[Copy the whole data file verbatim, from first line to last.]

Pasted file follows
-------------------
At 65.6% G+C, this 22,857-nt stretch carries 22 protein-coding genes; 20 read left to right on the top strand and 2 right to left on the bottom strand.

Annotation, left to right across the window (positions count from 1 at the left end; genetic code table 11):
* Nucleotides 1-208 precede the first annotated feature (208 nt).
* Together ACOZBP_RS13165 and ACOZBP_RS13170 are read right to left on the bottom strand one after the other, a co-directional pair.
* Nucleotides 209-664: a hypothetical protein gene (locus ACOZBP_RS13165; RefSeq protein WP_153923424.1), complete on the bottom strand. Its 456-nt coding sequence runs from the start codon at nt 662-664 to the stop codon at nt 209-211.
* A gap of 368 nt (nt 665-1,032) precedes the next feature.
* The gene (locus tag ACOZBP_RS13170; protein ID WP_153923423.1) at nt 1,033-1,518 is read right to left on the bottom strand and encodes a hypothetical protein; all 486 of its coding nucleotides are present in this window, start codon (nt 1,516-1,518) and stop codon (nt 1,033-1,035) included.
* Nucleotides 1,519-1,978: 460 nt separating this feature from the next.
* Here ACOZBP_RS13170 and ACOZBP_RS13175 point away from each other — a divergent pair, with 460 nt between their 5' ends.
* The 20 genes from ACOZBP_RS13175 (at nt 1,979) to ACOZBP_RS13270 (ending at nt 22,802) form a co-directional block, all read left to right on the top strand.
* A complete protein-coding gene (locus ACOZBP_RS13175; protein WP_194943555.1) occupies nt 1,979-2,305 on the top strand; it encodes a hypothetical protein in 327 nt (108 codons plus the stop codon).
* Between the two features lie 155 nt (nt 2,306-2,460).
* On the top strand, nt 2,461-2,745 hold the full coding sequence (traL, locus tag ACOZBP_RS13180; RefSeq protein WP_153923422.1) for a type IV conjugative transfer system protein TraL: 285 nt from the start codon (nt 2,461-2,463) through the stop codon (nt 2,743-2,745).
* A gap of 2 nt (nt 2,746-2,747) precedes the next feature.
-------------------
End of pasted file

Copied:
At 65.6% G+C, this 22,857-nt stretch carries 22 protein-coding genes; 20 read left to right on the top strand and 2 right to left on the bottom strand.

Annotation, left to right across the window (positions count from 1 at the left end; genetic code table 11):
* Nucleotides 1-208 precede the first annotated feature (208 nt).
* Together ACOZBP_RS13165 and ACOZBP_RS13170 are read right to left on the bottom strand one after the other, a co-directional pair.
* Nucleotides 209-664: a hypothetical protein gene (locus ACOZBP_RS13165; RefSeq protein WP_153923424.1), complete on the bottom strand. Its 456-nt coding sequence runs from the start codon at nt 662-664 to the stop codon at nt 209-211.
* A gap of 368 nt (nt 665-1,032) precedes the next feature.
* The gene (locus tag ACOZBP_RS13170; protein ID WP_153923423.1) at nt 1,033-1,518 is read right to left on the bottom strand and encodes a hypothetical protein; all 486 of its coding nucleotides are present in this window, start codon (nt 1,516-1,518) and stop codon (nt 1,033-1,035) included.
* Nucleotides 1,519-1,978: 460 nt separating this feature from the next.
* Here ACOZBP_RS13170 and ACOZBP_RS13175 point away from each other — a divergent pair, with 460 nt between their 5' ends.
* The 20 genes from ACOZBP_RS13175 (at nt 1,979) to ACOZBP_RS13270 (ending at nt 22,802) form a co-directional block, all read left to right on the top strand.
* A complete protein-coding gene (locus ACOZBP_RS13175; protein WP_194943555.1) occupies nt 1,979-2,305 on the top strand; it encodes a hypothetical protein in 327 nt (108 codons plus the stop codon).
* Between the two features lie 155 nt (nt 2,306-2,460).
* On the top strand, nt 2,461-2,745 hold the full coding sequence (traL, locus tag ACOZBP_RS13180; RefSeq protein WP_153923422.1) for a type IV conjugative transfer system protein TraL: 285 nt from the start codon (nt 2,461-2,463) through the stop codon (nt 2,743-2,745).
* A gap of 2 nt (nt 2,746-2,747) precedes the next feature.